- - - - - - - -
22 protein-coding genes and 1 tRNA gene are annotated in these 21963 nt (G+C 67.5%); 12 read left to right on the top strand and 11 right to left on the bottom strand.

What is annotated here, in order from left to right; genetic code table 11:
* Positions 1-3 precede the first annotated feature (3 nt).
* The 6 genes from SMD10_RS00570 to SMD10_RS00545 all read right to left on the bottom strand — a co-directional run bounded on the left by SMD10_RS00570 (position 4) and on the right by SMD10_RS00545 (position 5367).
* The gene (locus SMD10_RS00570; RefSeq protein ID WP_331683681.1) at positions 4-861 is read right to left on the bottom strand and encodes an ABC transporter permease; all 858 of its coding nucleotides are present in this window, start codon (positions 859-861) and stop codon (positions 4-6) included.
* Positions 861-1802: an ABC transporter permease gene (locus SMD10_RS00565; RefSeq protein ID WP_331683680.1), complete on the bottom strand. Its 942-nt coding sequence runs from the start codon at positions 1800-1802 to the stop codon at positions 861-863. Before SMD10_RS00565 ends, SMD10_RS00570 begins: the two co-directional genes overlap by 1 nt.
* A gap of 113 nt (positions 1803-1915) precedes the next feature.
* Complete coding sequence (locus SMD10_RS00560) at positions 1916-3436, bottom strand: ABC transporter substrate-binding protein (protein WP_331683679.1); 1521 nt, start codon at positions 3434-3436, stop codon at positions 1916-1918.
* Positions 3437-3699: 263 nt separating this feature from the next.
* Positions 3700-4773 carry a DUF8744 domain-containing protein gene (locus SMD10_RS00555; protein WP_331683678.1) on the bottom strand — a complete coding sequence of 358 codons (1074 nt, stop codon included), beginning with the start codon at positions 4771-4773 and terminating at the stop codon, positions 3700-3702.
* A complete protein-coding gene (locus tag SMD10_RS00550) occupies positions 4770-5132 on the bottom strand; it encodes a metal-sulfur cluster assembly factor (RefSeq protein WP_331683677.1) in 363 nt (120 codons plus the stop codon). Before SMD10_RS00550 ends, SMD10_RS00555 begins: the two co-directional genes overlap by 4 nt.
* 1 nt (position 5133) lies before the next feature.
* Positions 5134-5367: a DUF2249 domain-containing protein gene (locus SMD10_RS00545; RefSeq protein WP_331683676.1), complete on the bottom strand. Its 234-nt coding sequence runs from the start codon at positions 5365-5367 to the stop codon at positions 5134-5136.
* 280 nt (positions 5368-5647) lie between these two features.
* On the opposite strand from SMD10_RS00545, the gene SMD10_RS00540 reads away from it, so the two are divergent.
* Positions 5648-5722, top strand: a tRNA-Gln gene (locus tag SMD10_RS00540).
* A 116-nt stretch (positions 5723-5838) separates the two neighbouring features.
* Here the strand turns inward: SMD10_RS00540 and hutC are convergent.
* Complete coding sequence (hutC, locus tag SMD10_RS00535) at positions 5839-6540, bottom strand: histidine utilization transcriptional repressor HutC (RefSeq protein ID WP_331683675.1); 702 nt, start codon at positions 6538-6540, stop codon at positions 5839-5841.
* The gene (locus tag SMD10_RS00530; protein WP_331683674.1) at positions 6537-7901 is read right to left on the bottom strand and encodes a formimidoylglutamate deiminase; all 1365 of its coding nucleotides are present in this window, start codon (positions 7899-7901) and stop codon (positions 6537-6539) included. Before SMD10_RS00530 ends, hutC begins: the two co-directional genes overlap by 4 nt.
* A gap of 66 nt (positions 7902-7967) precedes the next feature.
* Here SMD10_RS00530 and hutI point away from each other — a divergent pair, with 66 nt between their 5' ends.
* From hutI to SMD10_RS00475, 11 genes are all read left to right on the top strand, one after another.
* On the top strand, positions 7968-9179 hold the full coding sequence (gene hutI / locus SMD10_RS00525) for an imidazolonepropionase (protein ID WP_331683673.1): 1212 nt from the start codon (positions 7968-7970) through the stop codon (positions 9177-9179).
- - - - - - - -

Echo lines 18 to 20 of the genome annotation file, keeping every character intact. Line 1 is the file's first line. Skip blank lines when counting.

* Here the strand turns inward: SMD10_RS00540 and hutC are convergent.
* Complete coding sequence (hutC, locus tag SMD10_RS00535) at positions 5839-6540, bottom strand: histidine utilization transcriptional repressor HutC (RefSeq protein ID WP_331683675.1); 702 nt, start codon at positions 6538-6540, stop codon at positions 5839-5841.
* The gene (locus tag SMD10_RS00530; protein WP_331683674.1) at positions 6537-7901 is read right to left on the bottom strand and encodes a formimidoylglutamate deiminase; all 1365 of its coding nucleotides are present in this window, start codon (positions 7899-7901) and stop codon (positions 6537-6539) included. Before SMD10_RS00530 ends, hutC begins: the two co-directional genes overlap by 4 nt.